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03 Jul 2014

Recruiting your first sales person

Understandably, business owners are nervous when recruiting their first salesperson.  This is invariably a relatively high cost resource and sourcing investment for the business.  As with most high reward offerings, there’s higher risk too – the risk of staff disruption or wasted investment costs to name a couple.  However, with a bit of planning, the upside ought to be far greater for the business.

Experienced salespeople should be relatively simple to manage (I’m speaking here as a 25 year veteran sales consultant and manager).  Financially driven, given the right targets, such salespeople should be able to get on with the job in hand and start closing the orders your business needs.  So what’s the problem?

At this juncture, I should qualify the type of situation I’m discussing here.  I’m thinking of a B2B company with turnover less than say £2m (can’t imagine larger companies than this not having at least one salesperson), 10 or less staff knowledgeable of their market sector but not professional Sales operations per se , operational capacity and propensity for growth.  This is quite a common scenario in my experience.

OK, so in this situation, here are some key elements to consider before you get the salesperson on board:

  • Are you targeting account management growth, new name business or both? Typically, it will be new name orders and may include some existing client growth revenue target.  If it is both, then you must make sure that the targets and financial incentive are sufficiently weighted towards new name sales.  Otherwise, the salesperson will invariably gravitate towards the easier sales from existing clients (and who can blame them).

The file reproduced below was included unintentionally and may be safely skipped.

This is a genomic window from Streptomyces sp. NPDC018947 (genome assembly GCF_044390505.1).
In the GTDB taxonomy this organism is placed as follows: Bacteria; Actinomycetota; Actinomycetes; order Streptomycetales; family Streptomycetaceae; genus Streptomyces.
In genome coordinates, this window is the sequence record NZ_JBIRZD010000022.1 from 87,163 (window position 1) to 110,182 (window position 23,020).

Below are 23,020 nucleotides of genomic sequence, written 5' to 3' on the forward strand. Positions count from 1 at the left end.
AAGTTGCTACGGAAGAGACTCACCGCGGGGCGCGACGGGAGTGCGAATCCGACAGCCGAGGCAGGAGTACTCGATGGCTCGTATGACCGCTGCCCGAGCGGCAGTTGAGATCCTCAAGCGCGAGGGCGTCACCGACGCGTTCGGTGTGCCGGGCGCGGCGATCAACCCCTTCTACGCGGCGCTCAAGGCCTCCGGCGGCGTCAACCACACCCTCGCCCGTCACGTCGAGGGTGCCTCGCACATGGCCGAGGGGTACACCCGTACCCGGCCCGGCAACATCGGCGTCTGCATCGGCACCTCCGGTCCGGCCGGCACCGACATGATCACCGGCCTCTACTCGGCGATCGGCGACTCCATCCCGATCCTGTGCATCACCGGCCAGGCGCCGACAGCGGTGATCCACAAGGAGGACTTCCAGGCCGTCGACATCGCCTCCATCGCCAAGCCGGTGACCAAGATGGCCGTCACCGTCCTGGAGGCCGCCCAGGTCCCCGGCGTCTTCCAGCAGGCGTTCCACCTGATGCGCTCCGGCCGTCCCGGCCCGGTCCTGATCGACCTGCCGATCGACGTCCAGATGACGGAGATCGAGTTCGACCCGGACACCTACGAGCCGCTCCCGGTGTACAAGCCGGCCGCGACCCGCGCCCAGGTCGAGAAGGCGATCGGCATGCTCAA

• Are you generating enough sales leads through your Marketing effort?  If not, then you ought to focus on your Marketing analysis first before you make any investment in a salesperson.
  • Use a contact experienced in Sales to work with you on developing the salesperson’s compensation plan (i.e. their financial targets and resultant financial rewards).  Otherwise, you can be caught out.  For example, should you offer a guaranteed commission element when they start?  Or, should you have an accelerator scheme for over-target attainment?
  • Brief your staff on the rationale for recruiting a salesperson.  Salespeople are often a unique breed and can create antagonism from other members of staff that are more established in the business and typically paid less.  Explain why the business will benefit from this sales activity.  Consider offering extra bonuses for staff resulting from sales orders attributable to the salesperson – less margin for the business but more likely to create a supportive regime.  If you don’t do something like this, a “them & us” culture is more likely to prevail.
  • Pay commission on invoice payment and not issued invoice.  That way, you’ll encourage your salesperson to progress the payment, who will probably have the best relationship for this purpose.

Finally, set up a Customer Relationship Management (CRM) system.  You can source one free online (e.g. Capsule, Sugar) and it ensures that you can check and manage the salesperson’s activity.  Also, if it does all go pear-shaped with the salesperson, you then at least have a database of sales prospects you can use and for protecting your no-contact post termination contractual terms.

(Andrew Parker:  Currently a business adviser with Enterprise First, Andrew is providing here his personal top tips from his earlier career of 25 years of Sales & Marketing, mainly in the IT industry.)